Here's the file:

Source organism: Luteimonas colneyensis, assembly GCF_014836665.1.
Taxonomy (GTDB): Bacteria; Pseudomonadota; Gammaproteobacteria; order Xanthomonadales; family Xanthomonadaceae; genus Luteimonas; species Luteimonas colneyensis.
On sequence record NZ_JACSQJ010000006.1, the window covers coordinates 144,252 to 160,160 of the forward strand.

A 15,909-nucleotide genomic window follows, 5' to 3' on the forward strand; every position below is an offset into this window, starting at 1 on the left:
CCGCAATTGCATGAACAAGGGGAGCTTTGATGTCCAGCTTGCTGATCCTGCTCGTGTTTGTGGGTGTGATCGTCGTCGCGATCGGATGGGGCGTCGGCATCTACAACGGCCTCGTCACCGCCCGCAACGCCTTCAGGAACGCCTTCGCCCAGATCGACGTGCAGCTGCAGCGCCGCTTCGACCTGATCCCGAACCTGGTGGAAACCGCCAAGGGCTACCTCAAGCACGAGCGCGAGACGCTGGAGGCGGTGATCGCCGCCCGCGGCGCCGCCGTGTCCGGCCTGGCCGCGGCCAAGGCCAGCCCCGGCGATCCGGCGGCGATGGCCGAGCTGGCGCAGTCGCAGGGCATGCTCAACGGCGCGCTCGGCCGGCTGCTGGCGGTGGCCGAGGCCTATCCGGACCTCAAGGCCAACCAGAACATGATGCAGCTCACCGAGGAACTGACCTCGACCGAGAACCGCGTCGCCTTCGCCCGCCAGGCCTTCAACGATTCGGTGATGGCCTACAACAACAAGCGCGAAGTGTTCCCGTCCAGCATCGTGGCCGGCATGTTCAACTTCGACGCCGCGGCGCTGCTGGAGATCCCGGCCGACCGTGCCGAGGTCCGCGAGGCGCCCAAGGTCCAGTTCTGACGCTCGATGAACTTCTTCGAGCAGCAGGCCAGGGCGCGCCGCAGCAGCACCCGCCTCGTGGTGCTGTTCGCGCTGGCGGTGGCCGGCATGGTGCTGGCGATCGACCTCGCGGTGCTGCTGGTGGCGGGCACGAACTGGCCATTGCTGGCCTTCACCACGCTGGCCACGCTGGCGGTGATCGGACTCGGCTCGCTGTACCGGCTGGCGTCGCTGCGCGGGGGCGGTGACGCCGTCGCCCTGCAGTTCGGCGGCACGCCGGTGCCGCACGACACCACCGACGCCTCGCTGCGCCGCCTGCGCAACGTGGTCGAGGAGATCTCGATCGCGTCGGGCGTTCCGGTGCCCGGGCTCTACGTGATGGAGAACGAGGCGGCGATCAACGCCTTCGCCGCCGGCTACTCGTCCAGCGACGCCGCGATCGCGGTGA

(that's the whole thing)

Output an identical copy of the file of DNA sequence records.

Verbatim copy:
Source organism: Luteimonas colneyensis, assembly GCF_014836665.1.
Taxonomy (GTDB): Bacteria; Pseudomonadota; Gammaproteobacteria; order Xanthomonadales; family Xanthomonadaceae; genus Luteimonas; species Luteimonas colneyensis.
On sequence record NZ_JACSQJ010000006.1, the window covers coordinates 144,252 to 160,160 of the forward strand.

A 15,909-nucleotide genomic window follows, 5' to 3' on the forward strand; every position below is an offset into this window, starting at 1 on the left:
CCGCAATTGCATGAACAAGGGGAGCTTTGATGTCCAGCTTGCTGATCCTGCTCGTGTTTGTGGGTGTGATCGTCGTCGCGATCGGATGGGGCGTCGGCATCTACAACGGCCTCGTCACCGCCCGCAACGCCTTCAGGAACGCCTTCGCCCAGATCGACGTGCAGCTGCAGCGCCGCTTCGACCTGATCCCGAACCTGGTGGAAACCGCCAAGGGCTACCTCAAGCACGAGCGCGAGACGCTGGAGGCGGTGATCGCCGCCCGCGGCGCCGCCGTGTCCGGCCTGGCCGCGGCCAAGGCCAGCCCCGGCGATCCGGCGGCGATGGCCGAGCTGGCGCAGTCGCAGGGCATGCTCAACGGCGCGCTCGGCCGGCTGCTGGCGGTGGCCGAGGCCTATCCGGACCTCAAGGCCAACCAGAACATGATGCAGCTCACCGAGGAACTGACCTCGACCGAGAACCGCGTCGCCTTCGCCCGCCAGGCCTTCAACGATTCGGTGATGGCCTACAACAACAAGCGCGAAGTGTTCCCGTCCAGCATCGTGGCCGGCATGTTCAACTTCGACGCCGCGGCGCTGCTGGAGATCCCGGCCGACCGTGCCGAGGTCCGCGAGGCGCCCAAGGTCCAGTTCTGACGCTCGATGAACTTCTTCGAGCAGCAGGCCAGGGCGCGCCGCAGCAGCACCCGCCTCGTGGTGCTGTTCGCGCTGGCGGTGGCCGGCATGGTGCTGGCGATCGACCTCGCGGTGCTGCTGGTGGCGGGCACGAACTGGCCATTGCTGGCCTTCACCACGCTGGCCACGCTGGCGGTGATCGGACTCGGCTCGCTGTACCGGCTGGCGTCGCTGCGCGGGGGCGGTGACGCCGTCGCCCTGCAGTTCGGCGGCACGCCGGTGCCGCACGACACCACCGACGCCTCGCTGCGCCGCCTGCGCAACGTGGTCGAGGAGATCTCGATCGCGTCGGGCGTTCCGGTGCCCGGGCTCTACGTGATGGAGAACGAGGCGGCGATCAACGCCTTCGCCGCCGGCTACTCGTCCAGCGACGCCGCGATCGCGGTGA